— The gutsy bomb from the Cardinals’ own end zone from Palmer to Smokey Brown, which went for 49 yards, was pure Bruce Arians. Sometimes I think Arians loves taking deep shots from deep in his own end more than anything.
— Patrick Peterson, who is one of the guys who runs the players-only defensive meeting Fridays, said if he would have realized Redding had been drafted by the Lions and played his first six years in Detroit, he would have had Redding speak. “It was a big game for him,” Peterson said, and Redding punctuated it with his pick.
— It’s late here in West Virginia. The Cardinals, for the first time on these East Coast-stay-back-a-week trips, have won the first leg (Lost in Washington in 2008, lost in New Orleans in 2013.) There’s work ahead at The Greenbrier, and the Cardinals will try for the sweep in Pittsburgh.
In the meantime, stay tuned to azcardinals.com. We’re here all week, chronicling the stay.
Tags: Alex Okafor, Andre Ellington, Brentson Buckner, Carson Palmer, Chris Johnson, Cory Redding, Darren Fells, Drew Stanton, Greenbrier, John Brown, Kenny Demens, Lions, Patrick Peterson, Sean Weatherspoon
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There is no real wood here at my desk – not sure exactly what it’s made of, actually – so there isn’t anything on which to knock. Normally, no biggie, although I’m going to go all mentioning-the-no-hitter-in-the-seventh-inning and say it: The Cardinals are really, really healthy. Four games into the season, and they are about as healthy as an NFL team can ever be.
Bruce Arians noted it when he said, thanks to the impending return of wide receiver J.J. Nelson from a shoulder injury, that the Cardinals will have “seven healthy scratches” Sunday in Detroit for the inactive list. When has that ever happened?
Arians admitted there will be tough decisions on who sits. If Nelson plays, you figure that’ll send Brittan Golden back to the bench. But with Andre Ellington back, someone else needs out, and it’s unlikely to be a running back. The inactive list will indeed be interesting to see – but again, it’s a good problem to have.
— The Cardinals have a long week ahead, staying in West Virginia to practice at The Greenbrier, which is where the New Orleans Saints hold their training camp. First comes the game against the Lions though, a team that’s 0-4 yet have the Cardinals talking all week about how dangerous they are.
“You forget they have Matthew Stafford, Calvin Johnson, the cat from Nebraska,” linebacker Kevin Minter said. “This is a talented team. They are a few plays from being almost undefeated. Last week, I feel they got cheated (in Seattle). I wouldn’t sleep on the Lions. I know we’re not.”
— “The cat from Nebraska” is running back Ameer Abdullah, who has flashed some talent despite the Lions’ struggles running the ball. Arians said how much he liked Abdullah coming out, and he was in consideration by the Cardinals at draft time. Things would be different with Abdullah instead of David Johnson, although the way Johnson has played, I don’t think the Cardinals would want to make any swaps.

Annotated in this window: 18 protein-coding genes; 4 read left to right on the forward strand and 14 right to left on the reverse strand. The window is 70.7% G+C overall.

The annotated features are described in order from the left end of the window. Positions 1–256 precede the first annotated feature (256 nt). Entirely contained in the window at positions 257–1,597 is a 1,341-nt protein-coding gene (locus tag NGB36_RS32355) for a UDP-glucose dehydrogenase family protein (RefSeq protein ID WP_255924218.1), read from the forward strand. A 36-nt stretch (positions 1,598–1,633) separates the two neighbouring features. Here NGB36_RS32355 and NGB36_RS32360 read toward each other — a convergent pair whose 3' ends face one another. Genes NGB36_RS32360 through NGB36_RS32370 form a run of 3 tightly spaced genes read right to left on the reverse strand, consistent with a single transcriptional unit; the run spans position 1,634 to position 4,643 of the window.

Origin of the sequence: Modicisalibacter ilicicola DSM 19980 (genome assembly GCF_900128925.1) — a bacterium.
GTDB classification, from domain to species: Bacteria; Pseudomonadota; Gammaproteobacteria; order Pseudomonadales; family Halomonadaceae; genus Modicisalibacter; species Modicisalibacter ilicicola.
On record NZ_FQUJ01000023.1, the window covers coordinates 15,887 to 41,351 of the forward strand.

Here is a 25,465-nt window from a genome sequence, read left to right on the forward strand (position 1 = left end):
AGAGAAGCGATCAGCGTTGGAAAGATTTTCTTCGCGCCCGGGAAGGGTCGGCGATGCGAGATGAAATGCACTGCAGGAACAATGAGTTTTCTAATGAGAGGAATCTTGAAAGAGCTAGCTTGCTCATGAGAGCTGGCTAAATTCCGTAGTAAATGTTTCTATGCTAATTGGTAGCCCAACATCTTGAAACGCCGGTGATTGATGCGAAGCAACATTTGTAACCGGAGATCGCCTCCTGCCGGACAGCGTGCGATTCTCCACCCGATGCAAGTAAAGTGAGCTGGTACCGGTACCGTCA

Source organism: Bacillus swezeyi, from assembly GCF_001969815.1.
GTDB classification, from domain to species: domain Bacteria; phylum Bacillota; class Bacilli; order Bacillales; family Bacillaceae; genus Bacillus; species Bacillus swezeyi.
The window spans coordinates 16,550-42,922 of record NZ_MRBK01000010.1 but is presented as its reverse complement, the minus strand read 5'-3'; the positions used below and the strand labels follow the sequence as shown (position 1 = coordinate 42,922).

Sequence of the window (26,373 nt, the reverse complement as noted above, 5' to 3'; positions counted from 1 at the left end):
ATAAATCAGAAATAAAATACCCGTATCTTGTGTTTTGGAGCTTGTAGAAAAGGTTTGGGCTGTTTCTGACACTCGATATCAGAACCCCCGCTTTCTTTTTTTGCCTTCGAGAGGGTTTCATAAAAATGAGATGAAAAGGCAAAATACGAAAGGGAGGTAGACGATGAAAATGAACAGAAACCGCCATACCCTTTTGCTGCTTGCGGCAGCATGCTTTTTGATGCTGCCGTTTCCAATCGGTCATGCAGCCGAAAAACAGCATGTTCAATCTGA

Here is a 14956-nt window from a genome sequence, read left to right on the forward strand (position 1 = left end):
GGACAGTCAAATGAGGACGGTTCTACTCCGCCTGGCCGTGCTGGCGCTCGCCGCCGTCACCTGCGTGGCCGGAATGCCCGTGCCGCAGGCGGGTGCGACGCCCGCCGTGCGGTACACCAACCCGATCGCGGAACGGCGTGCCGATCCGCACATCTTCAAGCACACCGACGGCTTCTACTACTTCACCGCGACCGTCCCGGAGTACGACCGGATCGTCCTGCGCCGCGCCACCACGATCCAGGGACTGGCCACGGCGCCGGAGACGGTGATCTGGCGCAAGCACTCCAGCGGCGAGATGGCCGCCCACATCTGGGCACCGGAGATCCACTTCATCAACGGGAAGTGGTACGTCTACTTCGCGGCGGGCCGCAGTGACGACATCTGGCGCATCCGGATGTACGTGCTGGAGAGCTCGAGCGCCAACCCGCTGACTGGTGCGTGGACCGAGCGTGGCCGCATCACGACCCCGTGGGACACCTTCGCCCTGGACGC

— Speaking of running backs, the trio is back together and healthy. How will it play out? Ellington isn’t sure, exactly.
“Coach doesn’t really share too many of his thoughts,” Ellington said. “So we’ll see.”
Ellington said he’d play his role. The guess is that Chris Johnson starts, and Ellington splits time (I don’t think CJ gets the vast bulk of the work, but like Ellington said, we’ll see.) David Johnson will do something, you’d figure. But it’s nice to have options.
— A big reason the Cardinals are running the ball so well – and they really are at this point – is the offensive line. Yes, there are things to improve with communication and such, but the line overall has been better. Profootballfocus.com ranks the Cardinals after four games as the 11th-best line in the NFL. That hasn’t happened in recent memory. And to think, Mike Iupati has a game underneath him and the Lions are missing their defensive tackles.
— Arians said he will “wait and see” who does punt returns Sunday. If Nelson is healthy, does he get it back from Patrick Peterson? Nelson did muff his last punt catch attempt. But given Peterson’s defensive importance, I would think it’ll be Nelson’s duty sooner rather than later.
— After the craziness of the end of the Lions-Seahawks game and the fact Seahawks linebacker K.J. Wright didn’t know the batted ball rule (and nearly cost his team a dramatic win because of it), Arians said coaching assistant Wes Goodwin (no relation to OC Harold) goes through every game each week to “find something crazy” so it can be a teaching moment for the Cardinals.
Goodwin took over the job from James Bettcher, when Bettcher was elevated to defensive coordinator. The team goes over the plays every Thursday morning, teaching as best as possible.
— For the record, Arians said he knew the batted ball play was a penalty as it happened, which would have made for an interesting moment had he been coaching the Lions.
“It would have been a hell of a fight on that sideline,” Arians quipped.
— Left tackle Jared Veldheer, a Michigan native, is playing in his home state for the first time in his career. Veldheer estimated he attended three or four games at Ford Field growing up, and not surprisingly, he’s expecting a pretty large group of his family and friends at the game Sunday. He shrugged off the idea it’d make him nervous.
“I think it’s better,” Veldheer said. “It fuels me. It’s fun to be able to have guys you played college football with in the stands, high school football with, friends. That stuff is cool to me.”
— A big matchup, considering a) Patrick Peterson has played so well and b) Calvin Johnson has done little for a struggling Lions’ offense: P2 versus Megatron.
— A final statistical note: The Cardinals have only had four three-and-out possessions this season. And they had none in their lone loss last week.
The Motor City awaits.
Tags: Ameer Abdullah, Andre Ellington, Bruce Arians, Calvin Johnson, Greenbrier, J.J. Nelson, James Bettcher, Jared Veldheer, K.J. Wright, Kevin Minter, Lions, offensive line, Patrick Peterson, Wes Goodwin